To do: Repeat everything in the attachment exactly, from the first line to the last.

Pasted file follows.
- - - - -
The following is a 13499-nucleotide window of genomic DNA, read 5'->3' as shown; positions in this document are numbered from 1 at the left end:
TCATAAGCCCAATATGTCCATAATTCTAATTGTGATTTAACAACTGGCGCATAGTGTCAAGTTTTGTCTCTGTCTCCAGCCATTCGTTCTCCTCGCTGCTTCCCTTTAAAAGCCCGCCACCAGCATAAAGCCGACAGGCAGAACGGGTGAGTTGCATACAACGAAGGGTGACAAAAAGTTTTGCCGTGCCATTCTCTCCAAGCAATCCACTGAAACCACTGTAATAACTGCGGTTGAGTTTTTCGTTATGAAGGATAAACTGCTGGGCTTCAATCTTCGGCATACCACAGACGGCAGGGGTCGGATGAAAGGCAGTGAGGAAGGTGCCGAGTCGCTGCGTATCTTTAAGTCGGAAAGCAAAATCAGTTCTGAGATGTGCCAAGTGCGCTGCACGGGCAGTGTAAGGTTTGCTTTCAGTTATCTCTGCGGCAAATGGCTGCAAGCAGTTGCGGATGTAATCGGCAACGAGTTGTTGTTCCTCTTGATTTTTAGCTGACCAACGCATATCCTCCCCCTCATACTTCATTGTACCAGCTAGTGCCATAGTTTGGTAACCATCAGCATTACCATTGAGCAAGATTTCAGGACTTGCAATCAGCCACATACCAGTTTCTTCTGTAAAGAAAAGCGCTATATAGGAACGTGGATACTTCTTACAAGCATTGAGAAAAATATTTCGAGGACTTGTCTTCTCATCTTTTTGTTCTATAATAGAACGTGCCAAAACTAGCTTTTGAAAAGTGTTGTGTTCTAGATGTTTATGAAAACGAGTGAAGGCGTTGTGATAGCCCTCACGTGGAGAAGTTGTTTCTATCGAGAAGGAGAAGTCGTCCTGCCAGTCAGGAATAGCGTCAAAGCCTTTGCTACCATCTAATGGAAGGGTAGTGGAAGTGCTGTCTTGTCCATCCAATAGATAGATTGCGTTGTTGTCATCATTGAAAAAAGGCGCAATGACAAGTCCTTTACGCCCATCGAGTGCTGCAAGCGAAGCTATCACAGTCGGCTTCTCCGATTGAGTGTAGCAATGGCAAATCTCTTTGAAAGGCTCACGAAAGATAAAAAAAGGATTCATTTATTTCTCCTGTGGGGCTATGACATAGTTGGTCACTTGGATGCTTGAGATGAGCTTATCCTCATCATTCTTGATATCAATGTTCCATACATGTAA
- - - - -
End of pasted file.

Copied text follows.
The following is a 13499-nucleotide window of genomic DNA, read 5'->3' as shown; positions in this document are numbered from 1 at the left end:
TCATAAGCCCAATATGTCCATAATTCTAATTGTGATTTAACAACTGGCGCATAGTGTCAAGTTTTGTCTCTGTCTCCAGCCATTCGTTCTCCTCGCTGCTTCCCTTTAAAAGCCCGCCACCAGCATAAAGCCGACAGGCAGAACGGGTGAGTTGCATACAACGAAGGGTGACAAAAAGTTTTGCCGTGCCATTCTCTCCAAGCAATCCACTGAAACCACTGTAATAACTGCGGTTGAGTTTTTCGTTATGAAGGATAAACTGCTGGGCTTCAATCTTCGGCATACCACAGACGGCAGGGGTCGGATGAAAGGCAGTGAGGAAGGTGCCGAGTCGCTGCGTATCTTTAAGTCGGAAAGCAAAATCAGTTCTGAGATGTGCCAAGTGCGCTGCACGGGCAGTGTAAGGTTTGCTTTCAGTTATCTCTGCGGCAAATGGCTGCAAGCAGTTGCGGATGTAATCGGCAACGAGTTGTTGTTCCTCTTGATTTTTAGCTGACCAACGCATATCCTCCCCCTCATACTTCATTGTACCAGCTAGTGCCATAGTTTGGTAACCATCAGCATTACCATTGAGCAAGATTTCAGGACTTGCAATCAGCCACATACCAGTTTCTTCTGTAAAGAAAAGCGCTATATAGGAACGTGGATACTTCTTACAAGCATTGAGAAAAATATTTCGAGGACTTGTCTTCTCATCTTTTTGTTCTATAATAGAACGTGCCAAAACTAGCTTTTGAAAAGTGTTGTGTTCTAGATGTTTATGAAAACGAGTGAAGGCGTTGTGATAGCCCTCACGTGGAGAAGTTGTTTCTATCGAGAAGGAGAAGTCGTCCTGCCAGTCAGGAATAGCGTCAAAGCCTTTGCTACCATCTAATGGAAGGGTAGTGGAAGTGCTGTCTTGTCCATCCAATAGATAGATTGCGTTGTTGTCATCATTGAAAAAAGGCGCAATGACAAGTCCTTTACGCCCATCGAGTGCTGCAAGCGAAGCTATCACAGTCGGCTTCTCCGATTGAGTGTAGCAATGGCAAATCTCTTTGAAAGGCTCACGAAAGATAAAAAAAGGATTCATTTATTTCTCCTGTGGGGCTATGACATAGTTGGTCACTTGGATGCTTGAGATGAGCTTATCCTCATCATTCTTGATATCAATGTTCCATACATGTAA